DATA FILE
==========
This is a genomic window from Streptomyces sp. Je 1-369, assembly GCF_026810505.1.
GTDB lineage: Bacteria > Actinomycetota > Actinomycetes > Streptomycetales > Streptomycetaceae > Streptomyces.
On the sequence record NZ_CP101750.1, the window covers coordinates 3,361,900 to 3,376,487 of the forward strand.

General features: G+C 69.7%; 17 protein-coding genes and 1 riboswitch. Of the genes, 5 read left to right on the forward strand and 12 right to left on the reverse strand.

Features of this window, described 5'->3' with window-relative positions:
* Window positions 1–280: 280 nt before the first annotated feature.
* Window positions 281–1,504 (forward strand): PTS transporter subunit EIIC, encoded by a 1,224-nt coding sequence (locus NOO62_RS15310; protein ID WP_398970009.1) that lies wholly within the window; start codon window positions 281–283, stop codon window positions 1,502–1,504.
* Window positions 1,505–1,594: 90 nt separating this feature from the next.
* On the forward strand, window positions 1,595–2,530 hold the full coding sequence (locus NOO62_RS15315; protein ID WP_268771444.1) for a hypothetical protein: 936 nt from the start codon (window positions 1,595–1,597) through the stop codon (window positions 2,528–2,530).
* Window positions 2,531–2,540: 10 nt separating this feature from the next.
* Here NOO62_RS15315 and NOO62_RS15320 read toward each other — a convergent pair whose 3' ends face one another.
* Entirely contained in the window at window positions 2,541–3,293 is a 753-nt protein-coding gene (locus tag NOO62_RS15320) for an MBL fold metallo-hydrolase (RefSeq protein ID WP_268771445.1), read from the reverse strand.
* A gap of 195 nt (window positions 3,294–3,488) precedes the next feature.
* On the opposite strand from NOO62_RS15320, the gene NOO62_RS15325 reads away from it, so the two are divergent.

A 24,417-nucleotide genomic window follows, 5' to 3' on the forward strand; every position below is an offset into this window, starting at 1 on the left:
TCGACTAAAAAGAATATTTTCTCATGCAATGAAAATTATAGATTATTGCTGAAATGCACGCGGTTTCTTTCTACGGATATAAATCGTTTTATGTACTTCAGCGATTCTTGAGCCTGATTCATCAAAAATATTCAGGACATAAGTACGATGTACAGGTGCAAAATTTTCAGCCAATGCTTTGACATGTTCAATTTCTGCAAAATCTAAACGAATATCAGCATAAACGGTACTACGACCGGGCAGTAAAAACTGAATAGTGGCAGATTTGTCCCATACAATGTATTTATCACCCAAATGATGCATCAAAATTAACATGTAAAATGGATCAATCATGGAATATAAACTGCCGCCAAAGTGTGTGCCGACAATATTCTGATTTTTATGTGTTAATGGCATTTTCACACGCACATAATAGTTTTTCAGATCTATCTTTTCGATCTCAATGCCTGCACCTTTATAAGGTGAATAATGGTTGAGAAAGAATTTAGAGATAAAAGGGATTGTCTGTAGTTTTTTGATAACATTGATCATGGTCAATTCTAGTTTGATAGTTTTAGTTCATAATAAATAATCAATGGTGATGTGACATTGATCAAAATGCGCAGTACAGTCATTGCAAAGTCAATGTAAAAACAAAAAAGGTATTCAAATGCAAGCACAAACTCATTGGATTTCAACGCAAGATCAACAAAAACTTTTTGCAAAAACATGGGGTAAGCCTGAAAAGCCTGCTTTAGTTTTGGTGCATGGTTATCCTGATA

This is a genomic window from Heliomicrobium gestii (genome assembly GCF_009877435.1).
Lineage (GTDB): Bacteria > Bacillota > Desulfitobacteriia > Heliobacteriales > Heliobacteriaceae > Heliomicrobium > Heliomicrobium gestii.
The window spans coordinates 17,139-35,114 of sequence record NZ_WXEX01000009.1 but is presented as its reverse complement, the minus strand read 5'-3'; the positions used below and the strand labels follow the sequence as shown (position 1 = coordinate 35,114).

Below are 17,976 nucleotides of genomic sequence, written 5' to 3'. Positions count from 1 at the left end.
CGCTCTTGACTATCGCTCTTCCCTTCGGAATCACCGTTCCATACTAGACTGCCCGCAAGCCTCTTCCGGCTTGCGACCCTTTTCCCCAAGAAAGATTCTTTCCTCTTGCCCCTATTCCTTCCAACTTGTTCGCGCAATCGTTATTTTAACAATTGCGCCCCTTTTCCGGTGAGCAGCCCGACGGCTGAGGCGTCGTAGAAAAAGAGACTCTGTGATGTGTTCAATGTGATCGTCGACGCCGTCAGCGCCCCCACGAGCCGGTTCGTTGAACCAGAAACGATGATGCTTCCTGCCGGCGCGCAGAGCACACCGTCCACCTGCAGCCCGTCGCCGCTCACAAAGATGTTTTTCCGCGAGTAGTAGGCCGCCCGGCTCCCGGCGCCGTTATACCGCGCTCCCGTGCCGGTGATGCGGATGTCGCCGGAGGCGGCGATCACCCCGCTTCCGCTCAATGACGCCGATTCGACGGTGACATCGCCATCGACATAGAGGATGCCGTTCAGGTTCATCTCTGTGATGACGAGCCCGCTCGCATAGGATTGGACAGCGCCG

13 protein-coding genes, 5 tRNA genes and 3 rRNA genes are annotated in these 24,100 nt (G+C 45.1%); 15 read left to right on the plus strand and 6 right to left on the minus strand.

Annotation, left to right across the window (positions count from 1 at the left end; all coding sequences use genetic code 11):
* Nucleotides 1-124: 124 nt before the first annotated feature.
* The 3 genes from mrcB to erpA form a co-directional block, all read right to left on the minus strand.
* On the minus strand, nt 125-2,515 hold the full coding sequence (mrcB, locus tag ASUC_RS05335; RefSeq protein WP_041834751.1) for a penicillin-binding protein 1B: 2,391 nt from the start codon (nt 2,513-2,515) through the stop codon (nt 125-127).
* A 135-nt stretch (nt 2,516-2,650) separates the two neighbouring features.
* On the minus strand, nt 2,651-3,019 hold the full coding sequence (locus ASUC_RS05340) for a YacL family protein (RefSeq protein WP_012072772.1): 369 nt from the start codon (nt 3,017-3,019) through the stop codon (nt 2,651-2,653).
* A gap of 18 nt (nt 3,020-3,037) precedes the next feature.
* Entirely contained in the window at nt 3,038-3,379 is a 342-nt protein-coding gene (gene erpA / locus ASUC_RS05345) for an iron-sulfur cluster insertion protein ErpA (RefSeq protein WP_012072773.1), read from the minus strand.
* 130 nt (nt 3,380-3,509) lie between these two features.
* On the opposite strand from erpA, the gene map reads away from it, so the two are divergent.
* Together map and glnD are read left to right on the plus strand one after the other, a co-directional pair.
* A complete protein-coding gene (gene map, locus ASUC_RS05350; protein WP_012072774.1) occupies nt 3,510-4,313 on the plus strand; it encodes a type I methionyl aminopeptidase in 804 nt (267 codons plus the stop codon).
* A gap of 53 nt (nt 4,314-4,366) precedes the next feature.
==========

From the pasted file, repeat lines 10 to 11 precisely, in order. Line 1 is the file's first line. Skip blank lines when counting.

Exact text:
* Window positions 2,531–2,540: 10 nt separating this feature from the next.
* Here NOO62_RS15315 and NOO62_RS15320 read toward each other — a convergent pair whose 3' ends face one another.